Medieval and Tudor Wind Instruments
Any instrument that produces sound by having air pushed through it (usually by blowing) is a wind instrument. This covers some considerable variety including flute-type instruments, reed-type instruments, brass-type instruments and organs. Each different type of instrument requires different techniques, different lip positions, fingerings, embouchure (lip and mouth position), stamina, breath control and articulation.
Flute-type instruments have the simplest construction and produce the purest and simplest tone. The breath of air must be carefully channelled into the instrument in such a way that it is split against an edge of some kind. Most of the air goes away from the instrument and does not have any further effect on the tone, but the rest of the air sets up a vibration within the pipe. For example, in the case of a recorder you blow into the mouthpiece and some of the air goes out through the hole just below the mouthpiece (the fipple) while the rest of the air goes down into the pipe to make the musical sounds. In a transverse flute, the flautist blows across the mouthhole such that the column of air blown hits the far edge of the mouthhole with the result that some of the air escapes outside while the rest enters the flute and sets up the vibrations within the tube. The pitch of the note caused by the vibrations is determined by the length and bore (shape) of the pipe and also by how many holes are covered.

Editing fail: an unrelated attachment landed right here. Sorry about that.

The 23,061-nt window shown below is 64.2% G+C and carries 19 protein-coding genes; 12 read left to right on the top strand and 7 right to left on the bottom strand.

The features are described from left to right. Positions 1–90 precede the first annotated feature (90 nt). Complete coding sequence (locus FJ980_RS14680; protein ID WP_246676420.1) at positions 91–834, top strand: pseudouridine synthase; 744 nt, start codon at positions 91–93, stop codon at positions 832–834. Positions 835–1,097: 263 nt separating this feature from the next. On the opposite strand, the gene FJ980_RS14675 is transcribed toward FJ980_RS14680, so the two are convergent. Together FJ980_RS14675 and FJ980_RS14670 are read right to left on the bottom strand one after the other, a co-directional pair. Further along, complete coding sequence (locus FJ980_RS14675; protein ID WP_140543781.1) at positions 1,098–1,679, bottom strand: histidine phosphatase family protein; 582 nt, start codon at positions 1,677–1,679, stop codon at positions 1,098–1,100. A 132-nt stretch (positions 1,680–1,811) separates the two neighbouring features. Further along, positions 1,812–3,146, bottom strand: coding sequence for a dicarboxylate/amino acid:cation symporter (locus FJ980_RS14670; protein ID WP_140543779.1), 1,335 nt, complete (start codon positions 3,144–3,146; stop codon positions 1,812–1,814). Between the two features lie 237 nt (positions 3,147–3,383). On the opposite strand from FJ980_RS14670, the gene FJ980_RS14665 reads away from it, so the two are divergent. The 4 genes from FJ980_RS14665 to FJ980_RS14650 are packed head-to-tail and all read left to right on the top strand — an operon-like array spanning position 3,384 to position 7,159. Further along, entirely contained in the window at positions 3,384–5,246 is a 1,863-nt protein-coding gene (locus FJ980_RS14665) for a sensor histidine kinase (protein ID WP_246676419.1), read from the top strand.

Reed-type instruments require a single or double reed to be mounted on the instrument through which the breath of air is channelled. The reeds vibrate to allow the air through, and this creates a rich sound. The pitch of the note is determined in a similar way to flute-type instruments, by the length and bore of the pipe and by how many holes are covered. Many reed pipes also have a bell (a flared out part at the end of the pipe) which can affect the tone of the instrument and certainly makes a difference to the volume.
Brass-type instruments are not all actually made of brass, but they all share the same technique. The embouchure for these instruments (the shape you need to make with your lips) requires great dexterity in the lip muscles to create vibrations - a bit like blowing a raspberry - and this can be quite tiring.
The organ stands apart from the other wind instruments and is covered in detail below.
Many of the instruments described here have attached sound-files. Click to hear these intruments in action.